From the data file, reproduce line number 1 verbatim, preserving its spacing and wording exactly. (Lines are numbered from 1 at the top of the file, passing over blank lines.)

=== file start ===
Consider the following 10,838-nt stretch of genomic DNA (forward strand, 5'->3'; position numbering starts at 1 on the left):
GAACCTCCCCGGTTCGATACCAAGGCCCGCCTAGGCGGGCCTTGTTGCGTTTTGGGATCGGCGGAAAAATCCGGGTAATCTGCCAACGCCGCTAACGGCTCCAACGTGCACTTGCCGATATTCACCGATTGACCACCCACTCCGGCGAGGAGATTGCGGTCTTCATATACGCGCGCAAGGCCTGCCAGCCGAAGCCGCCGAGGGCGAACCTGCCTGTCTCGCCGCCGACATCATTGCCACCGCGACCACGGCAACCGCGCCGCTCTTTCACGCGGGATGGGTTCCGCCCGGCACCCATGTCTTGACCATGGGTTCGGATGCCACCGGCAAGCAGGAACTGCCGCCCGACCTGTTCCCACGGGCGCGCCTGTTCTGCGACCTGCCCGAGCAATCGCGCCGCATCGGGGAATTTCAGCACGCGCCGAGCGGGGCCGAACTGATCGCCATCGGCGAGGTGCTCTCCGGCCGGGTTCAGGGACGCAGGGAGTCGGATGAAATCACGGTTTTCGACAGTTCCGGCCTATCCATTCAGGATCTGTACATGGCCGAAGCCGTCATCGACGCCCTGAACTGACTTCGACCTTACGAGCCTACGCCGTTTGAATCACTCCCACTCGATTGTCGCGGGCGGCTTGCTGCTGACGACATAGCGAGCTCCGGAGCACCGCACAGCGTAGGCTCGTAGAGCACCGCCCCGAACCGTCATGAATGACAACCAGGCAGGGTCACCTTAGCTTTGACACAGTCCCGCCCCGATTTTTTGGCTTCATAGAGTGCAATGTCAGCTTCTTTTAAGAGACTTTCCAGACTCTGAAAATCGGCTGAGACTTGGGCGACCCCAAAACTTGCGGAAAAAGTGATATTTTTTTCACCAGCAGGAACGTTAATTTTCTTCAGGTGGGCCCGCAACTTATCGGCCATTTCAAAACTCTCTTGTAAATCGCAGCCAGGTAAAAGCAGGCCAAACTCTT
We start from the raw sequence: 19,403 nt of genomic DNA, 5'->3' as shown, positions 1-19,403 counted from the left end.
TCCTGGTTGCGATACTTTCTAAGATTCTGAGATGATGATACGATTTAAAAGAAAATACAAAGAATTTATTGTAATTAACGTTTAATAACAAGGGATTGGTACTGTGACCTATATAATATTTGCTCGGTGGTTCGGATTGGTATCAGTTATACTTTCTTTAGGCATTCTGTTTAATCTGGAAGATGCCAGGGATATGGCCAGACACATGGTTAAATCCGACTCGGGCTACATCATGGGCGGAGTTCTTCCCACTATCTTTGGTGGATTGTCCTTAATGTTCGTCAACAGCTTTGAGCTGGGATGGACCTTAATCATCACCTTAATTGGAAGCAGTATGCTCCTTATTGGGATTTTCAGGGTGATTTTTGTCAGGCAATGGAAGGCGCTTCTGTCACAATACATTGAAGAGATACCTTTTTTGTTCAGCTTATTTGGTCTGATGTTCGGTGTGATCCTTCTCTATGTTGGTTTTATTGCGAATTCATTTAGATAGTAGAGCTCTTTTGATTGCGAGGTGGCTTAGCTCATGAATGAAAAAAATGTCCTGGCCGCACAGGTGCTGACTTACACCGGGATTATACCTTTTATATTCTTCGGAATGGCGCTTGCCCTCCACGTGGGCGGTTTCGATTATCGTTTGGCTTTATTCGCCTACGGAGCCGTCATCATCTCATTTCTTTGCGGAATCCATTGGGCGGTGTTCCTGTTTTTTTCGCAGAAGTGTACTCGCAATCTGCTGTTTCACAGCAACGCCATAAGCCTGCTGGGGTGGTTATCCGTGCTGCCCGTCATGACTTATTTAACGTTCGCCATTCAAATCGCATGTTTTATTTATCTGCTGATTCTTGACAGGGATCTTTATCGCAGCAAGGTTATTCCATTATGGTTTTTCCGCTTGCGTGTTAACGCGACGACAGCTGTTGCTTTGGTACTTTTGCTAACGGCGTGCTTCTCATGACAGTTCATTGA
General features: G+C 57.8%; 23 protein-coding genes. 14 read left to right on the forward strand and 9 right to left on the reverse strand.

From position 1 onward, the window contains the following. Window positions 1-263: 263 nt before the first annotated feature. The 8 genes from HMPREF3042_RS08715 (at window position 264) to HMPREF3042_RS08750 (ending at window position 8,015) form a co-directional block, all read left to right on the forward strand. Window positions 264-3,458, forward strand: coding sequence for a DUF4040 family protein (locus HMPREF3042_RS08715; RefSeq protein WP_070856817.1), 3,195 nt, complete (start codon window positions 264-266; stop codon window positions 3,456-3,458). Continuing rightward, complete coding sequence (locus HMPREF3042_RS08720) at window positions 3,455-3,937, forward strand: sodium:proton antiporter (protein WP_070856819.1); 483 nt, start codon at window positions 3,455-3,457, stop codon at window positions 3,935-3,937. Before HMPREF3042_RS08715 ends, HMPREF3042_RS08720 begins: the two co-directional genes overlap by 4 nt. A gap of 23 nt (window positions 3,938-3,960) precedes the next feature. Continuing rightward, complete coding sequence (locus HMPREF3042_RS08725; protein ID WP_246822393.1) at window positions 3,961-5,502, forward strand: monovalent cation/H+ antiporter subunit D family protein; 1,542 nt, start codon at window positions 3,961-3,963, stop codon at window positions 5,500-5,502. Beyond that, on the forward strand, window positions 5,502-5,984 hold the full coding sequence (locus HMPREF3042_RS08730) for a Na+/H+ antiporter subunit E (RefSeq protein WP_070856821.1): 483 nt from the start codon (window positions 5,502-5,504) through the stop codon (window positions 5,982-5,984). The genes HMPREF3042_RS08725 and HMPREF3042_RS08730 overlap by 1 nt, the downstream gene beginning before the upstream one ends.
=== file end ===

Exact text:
Consider the following 10,838-nt stretch of genomic DNA (forward strand, 5'->3'; position numbering starts at 1 on the left):